Medication Errors – Do They Qualify as Medical Malpractice?
When you visit the doctor or are under the care of a medical professional, you trust that you are getting safe and appropriate treatment for your condition. This includes being given a prescription for a medication or having drugs administered while in a healthcare facility.
Sadly, sometimes pharmaceuticals can do harm to a patient instead of help them. When you or a loved one are harmed by a medication error, the pharmacist, doctor, nurse, or hospital could be held responsible for damages.
How Common Are Medication Errors?
Most people need medication at some point in their lives. It might be to treat a common or serious illness or to prevent or manage one. But mistakes do happen with alarming frequency. The National Institutes of Health (NIH) reports that 7,000 people die annually due to preventable medication errors.
A report released by the Network for Excellence in Health Innovation (NEHI) concluded that preventable medication errors cost as much as $21 billion annually and result in countless additional inpatient admissions and outpatient visits.
According to the Food and Drug Administration, a medication error can occur at any point in the distribution system, which includes:
- Packaging and labeling medication
- Prescribing medication
- Dispensing and administering drugs
- Monitoring medication
Some classes of drugs are more likely to be involved in errors than others. According to the Institute for Safe Medication Practices (ISMP), the top classes of drugs that are involved in errors include:
- Narcotics/Opioids (7%)
- Antimicrobials (5.7%)
- Antipsychotics (4.6%)
- Anticoagulants (3.6%)
- Electrolytes (2.2%)
Types of Medication Errors That Can Lead to Medical Malpractice Claim
Anyone who is involved with prescribing, packaging, dispensing, or monitoring prescription drugs can be liable for medication errors. This includes pharmaceutical manufacturers, hospitals, pharmacists, physicians, and nurses.
There are five common medication errors that generally qualify as medical malpractice.
1. The Wrong Medication Dosage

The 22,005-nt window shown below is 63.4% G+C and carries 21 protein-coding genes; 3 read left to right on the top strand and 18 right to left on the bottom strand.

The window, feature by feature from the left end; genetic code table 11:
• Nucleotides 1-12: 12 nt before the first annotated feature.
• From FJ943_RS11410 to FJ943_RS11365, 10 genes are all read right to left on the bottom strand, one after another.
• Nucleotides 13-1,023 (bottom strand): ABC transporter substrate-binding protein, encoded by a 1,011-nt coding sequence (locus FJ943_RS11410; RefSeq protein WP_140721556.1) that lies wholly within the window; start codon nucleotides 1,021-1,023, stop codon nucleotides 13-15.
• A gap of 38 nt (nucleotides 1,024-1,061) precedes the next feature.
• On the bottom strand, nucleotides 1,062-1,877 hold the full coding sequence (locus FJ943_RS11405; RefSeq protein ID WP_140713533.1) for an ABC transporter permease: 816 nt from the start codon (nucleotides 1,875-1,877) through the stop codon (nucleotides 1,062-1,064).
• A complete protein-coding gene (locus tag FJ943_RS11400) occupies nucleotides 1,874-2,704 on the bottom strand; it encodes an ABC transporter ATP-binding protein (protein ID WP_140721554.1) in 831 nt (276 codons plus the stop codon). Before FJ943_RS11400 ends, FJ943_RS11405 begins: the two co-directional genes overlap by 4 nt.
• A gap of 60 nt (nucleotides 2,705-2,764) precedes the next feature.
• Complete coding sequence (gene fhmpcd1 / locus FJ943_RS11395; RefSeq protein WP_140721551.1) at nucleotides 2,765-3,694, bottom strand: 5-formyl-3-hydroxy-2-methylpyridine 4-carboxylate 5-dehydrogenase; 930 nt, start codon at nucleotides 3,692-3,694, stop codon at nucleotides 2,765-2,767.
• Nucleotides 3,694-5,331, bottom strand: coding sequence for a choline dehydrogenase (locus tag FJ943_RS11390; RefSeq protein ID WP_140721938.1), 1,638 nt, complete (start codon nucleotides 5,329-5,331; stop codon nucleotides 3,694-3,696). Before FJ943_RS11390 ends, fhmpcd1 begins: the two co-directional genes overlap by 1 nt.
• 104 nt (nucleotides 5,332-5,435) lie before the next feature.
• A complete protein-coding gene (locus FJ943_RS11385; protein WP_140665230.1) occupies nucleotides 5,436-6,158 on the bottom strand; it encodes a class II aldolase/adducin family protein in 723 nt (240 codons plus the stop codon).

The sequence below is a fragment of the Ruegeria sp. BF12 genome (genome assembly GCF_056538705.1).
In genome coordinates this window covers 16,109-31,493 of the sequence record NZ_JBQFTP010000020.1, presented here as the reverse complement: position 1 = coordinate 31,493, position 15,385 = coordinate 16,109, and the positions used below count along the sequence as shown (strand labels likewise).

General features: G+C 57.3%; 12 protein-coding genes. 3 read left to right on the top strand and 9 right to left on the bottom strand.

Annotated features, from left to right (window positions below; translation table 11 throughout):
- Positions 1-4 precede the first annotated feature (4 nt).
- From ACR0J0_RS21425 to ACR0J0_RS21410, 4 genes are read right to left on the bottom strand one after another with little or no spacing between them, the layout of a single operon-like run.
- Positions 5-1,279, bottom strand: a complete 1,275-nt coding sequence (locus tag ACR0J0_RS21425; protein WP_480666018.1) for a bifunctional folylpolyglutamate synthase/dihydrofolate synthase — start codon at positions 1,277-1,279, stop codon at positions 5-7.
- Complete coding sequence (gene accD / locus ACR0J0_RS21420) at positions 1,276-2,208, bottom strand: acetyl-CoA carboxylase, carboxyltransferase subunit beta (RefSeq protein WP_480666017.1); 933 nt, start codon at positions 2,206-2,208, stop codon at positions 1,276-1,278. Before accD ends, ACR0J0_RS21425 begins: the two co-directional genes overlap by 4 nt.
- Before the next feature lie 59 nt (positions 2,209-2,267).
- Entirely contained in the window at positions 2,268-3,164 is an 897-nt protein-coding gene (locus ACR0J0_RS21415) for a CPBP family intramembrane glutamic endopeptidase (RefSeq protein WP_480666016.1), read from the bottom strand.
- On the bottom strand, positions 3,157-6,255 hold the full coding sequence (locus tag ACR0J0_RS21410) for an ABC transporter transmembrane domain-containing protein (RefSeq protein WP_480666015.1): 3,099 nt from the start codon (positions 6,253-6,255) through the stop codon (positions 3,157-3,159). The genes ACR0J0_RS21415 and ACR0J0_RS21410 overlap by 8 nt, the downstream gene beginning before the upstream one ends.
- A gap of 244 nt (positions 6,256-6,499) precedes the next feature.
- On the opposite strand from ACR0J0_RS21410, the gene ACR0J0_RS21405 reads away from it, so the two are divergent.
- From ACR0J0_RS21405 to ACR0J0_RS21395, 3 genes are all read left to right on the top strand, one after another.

The National Quality Forum reports that as many as 37% of medication errors stem from a provider giving the wrong dosage of a drug. A portion of these mistakes comes from transcription errors, where a pharmacy might dispense the right drug but provide 100mg tablets instead of the prescribed 10mg. If bad handwriting was the cause of this error, a physician could be held accountable for the outcome.
2. The Wrong Drug
Pharmacy Times reports that 21% of all medication errors are due to mistakes in dispensing. This scenario occurs when a pharmacist provides a patient with the wrong drug. Pharmacies are hectic environments, and these professionals are asked to multitask, which can result in dangerous errors. A pharmacist might inadvertently switch two drugs or grab a drug off of the shelf with a similar name.
3. Incorrect Label or Directions
A medical professional might enter erroneous instructions into a computer, which are then passed on to the patient. If it leads to a patient receiving too much or too little of a medication and it results in additional harm, that provider could be held responsible. Likewise, a pharmacist might put the wrong warning labels on a medication or leave them off entirely. These types of errors can kill or cause serious medical issues.
4. Failure to Review Medications
Medical professionals are required to review a patient’s medications. Those who fail to do this can put these patients in serious danger. Pharmacists and nurses catch a majority of medication errors. Some patients take prescriptions that could have dangerous interactions with other drugs. Others have severe allergies listed in their medical records. It is the healthcare professional’s job to monitor and catch these issues.
5. Inadequate Consultation
Pharmacists have a duty to consult with patients about the drugs they are taking. They should counsel patients about the effects and possible side effects of any drug as well as any interactions with other medications, food, sunlight, etc. When a pharmacist fails to do this, the patient has a higher chance of suffering harm from a medication issue.
Speak with a Qualified Birmingham Medical Malpractice Attorney
If you were injured or lost a loved one due to a preventable medication error, the experienced medical malpractice attorneys at Mann & Potter, PC will pursue justice on your behalf. While an insurance company might offer you a settlement, these are generally lowball offers meant to get you to sign away your right to fair compensation.
When you’ve been medically harmed or are dealing with a wrongful death, the damages can be substantial. Our firm has been fighting for the rights and financial security of accident victims and their families for over 20 years, and we’ll do the same for you.
Contact our Birmingham office today at 205-879-9661 or reach out to us online to schedule a free initial consultation.
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